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U.S. Forest Service

Plant of the Week

USDA Plants distribution map for the species. Mentzelia laevicaulis range map. USDA PLANTS Database.

Smoothstem blazingstar (Mentzelia laevicaulis). Flower of Mentzelia laevicaulis from the slopes of Mt. Everts, Yellowstone National Park, Wyoming. Photo by Jennifer Whipple.

Smoothstem blazingstar (Mentzelia laevicaulis). Close-up of the flower of Mentzelia laevicaulis revealing the numerous stamens and 5 large yellow petals characteristic of this species, from the slopes of Mt. Everts, Yellowstone National Park, Wyoming. Photo by Jennifer Whipple.

Smoothstem blazingstar (Mentzelia laevicaulis). Mentzelia laevicaulis. Photo by Teresa Prendusi.

Smoothstem blazingstar (Mentzelia laevicaulis)

By Walter Fertig

The blazingstars or stickleafs (Mentzelia) are sometimes known as nature’s Velcro because of the ease with which their leaves become fastened to fur or fabric. These sticky qualities derive from numerous hairs found on the leaf surface, each of which is ringed by barbs or downward-pointing bristles. The adaptive value of this stickiness is poorly known, though the authors of the Intermountain Flora have suggested that the force of an animal tugging against the plant may be sufficient to shake seeds out of the fruit capsules.

Smoothstem blazingstar (Mentzelia laevicaulis) is a biennial or short-lived perennial with whitish stems up to 40 inches tall and wavy-margined, sticky leaves. It ranges widely across western North America from southern Canada to California, Utah, and Colorado, inhabiting barren slopes and disturbed roadsides. This species is unusual within its genus of 60 species (nearly all found in the western United States) in having exceptionally large flowers (1½ to 3 inches across) with just 5 yellow petals. Most other species in the genus have 8 to ten or more petals, with the extras derived from modified stamens. Similar to cultivated, multi-petaled roses, the filament stalks of the stamen have become widened and enlarged into petal-like structures and have lost the pollen-producing services of the anther. The flowers of smoothstem blazingstar open at dusk and remain open overnight and into early morning before closing for the afternoon. Hawkmoths are thought to be the primary pollinator.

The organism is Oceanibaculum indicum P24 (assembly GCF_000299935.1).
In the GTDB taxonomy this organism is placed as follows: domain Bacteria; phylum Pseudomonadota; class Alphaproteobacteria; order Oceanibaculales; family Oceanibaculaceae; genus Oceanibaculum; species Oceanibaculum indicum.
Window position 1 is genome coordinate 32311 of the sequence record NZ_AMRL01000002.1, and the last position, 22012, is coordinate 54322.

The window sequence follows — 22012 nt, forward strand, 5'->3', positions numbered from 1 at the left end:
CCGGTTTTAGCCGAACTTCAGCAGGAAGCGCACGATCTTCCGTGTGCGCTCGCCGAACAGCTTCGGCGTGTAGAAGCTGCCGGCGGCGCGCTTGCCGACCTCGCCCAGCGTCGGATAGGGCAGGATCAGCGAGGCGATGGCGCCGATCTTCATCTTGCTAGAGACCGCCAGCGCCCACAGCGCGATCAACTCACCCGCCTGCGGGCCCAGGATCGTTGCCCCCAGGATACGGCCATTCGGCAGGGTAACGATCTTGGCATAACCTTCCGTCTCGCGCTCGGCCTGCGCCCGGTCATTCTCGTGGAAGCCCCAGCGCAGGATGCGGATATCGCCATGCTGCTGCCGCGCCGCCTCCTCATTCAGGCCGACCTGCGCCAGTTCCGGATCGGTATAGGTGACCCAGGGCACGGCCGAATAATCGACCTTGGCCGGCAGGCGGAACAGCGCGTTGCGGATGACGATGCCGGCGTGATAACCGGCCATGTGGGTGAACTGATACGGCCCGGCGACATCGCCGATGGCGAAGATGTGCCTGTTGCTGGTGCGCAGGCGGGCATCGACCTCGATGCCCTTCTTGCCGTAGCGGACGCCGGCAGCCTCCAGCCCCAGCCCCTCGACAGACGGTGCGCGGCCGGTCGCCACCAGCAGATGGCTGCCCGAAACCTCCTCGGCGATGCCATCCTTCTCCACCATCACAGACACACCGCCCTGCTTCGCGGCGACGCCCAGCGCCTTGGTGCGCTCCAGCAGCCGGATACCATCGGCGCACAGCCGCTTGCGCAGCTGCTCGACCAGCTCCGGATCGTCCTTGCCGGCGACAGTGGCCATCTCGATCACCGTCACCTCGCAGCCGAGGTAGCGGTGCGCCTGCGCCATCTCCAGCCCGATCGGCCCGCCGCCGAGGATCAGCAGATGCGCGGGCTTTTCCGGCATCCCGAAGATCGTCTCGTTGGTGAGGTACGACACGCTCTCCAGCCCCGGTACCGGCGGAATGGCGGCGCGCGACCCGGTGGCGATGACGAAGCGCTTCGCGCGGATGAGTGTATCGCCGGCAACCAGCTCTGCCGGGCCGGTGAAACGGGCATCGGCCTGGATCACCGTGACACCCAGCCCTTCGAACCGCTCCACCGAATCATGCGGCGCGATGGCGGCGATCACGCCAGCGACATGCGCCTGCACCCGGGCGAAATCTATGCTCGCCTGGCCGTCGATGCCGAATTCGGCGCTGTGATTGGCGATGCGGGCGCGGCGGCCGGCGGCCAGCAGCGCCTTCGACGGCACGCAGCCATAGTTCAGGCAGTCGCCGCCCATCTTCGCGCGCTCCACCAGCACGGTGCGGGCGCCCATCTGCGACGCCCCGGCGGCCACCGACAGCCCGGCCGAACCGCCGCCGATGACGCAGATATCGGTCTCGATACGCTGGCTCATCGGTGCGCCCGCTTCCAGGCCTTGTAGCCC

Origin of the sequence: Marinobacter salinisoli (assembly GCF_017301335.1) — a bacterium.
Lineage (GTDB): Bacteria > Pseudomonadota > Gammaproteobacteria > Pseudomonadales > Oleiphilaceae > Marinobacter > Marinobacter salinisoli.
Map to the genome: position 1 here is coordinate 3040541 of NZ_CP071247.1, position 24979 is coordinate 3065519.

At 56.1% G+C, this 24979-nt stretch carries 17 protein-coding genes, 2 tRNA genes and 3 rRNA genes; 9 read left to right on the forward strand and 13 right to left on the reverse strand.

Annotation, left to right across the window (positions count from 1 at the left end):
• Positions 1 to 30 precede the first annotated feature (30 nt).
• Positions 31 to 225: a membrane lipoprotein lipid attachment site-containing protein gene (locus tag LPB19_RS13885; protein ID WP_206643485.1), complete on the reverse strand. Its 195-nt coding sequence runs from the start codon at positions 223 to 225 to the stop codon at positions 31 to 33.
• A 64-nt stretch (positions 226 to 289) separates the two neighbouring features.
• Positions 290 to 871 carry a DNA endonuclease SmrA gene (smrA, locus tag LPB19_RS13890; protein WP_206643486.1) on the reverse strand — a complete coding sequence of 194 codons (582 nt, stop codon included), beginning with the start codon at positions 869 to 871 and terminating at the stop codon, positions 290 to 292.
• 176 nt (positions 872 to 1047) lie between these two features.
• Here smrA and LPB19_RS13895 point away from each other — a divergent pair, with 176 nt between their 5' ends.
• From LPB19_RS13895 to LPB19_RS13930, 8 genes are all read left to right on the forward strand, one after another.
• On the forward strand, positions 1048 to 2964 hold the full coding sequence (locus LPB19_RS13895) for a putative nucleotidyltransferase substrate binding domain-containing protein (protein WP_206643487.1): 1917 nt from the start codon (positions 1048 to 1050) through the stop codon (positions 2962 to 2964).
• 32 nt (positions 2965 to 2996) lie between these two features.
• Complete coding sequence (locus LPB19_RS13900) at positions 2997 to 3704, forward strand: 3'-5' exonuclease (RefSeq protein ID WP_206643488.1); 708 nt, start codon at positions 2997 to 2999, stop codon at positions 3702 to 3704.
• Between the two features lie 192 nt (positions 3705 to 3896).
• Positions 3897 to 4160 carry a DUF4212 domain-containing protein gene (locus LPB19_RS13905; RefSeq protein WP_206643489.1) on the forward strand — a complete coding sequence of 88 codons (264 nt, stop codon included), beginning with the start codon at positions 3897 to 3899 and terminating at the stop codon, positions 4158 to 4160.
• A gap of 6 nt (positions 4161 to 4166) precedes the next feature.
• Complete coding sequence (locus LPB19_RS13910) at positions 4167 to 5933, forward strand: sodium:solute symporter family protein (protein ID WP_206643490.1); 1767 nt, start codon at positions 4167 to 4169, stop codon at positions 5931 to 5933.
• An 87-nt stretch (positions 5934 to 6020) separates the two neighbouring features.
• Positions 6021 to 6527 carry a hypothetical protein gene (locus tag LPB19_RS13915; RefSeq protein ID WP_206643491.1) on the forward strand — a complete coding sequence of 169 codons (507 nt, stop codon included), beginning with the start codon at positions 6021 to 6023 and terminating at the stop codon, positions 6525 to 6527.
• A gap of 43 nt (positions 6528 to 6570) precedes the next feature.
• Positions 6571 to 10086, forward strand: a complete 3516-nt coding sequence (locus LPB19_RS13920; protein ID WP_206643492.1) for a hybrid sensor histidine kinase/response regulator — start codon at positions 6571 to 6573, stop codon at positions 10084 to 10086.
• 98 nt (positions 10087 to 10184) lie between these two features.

If pollinators are absent, smoothstem blazingstar is capable of self-pollination. Typically, the stigma is held above the fertile anthers when the flower first opens. As the blossom closes in the afternoon, loose pollen is knocked into the floral envelope and can contact the stigma. Whether cross or self-pollinated, this species produced numerous, flat, wing-margined seeds within a woody capsule. Native Americans consumed these seeds for food. Indigenous peoples also utilized the roots of smoothstem blazingstar to treat pain from arthritis, rheumatism, and bruises.

Intrepid botanical explorer David Douglas (of Douglas-fir fame) made the earliest scientific collection of smoothstem blazingstar near the Great Falls of the Columbia River in 1825. Douglas initially named the species Bartonia laevicaulis after Benjamin Smith Barton, one of the leading American botanists of the early 19th Century and a mentor to Meriwether Lewis. Unfortunately, the genus name Bartonia was already taken, and the name was changed to Nuttallia to honor Thomas Nuttall, the 19th Century British botanist who discovered and named a large number of western plant species. Alas, this name too was later changed when Nuttallia was subsumed into the genus Mentzelia. No genus name now honors Nuttall.

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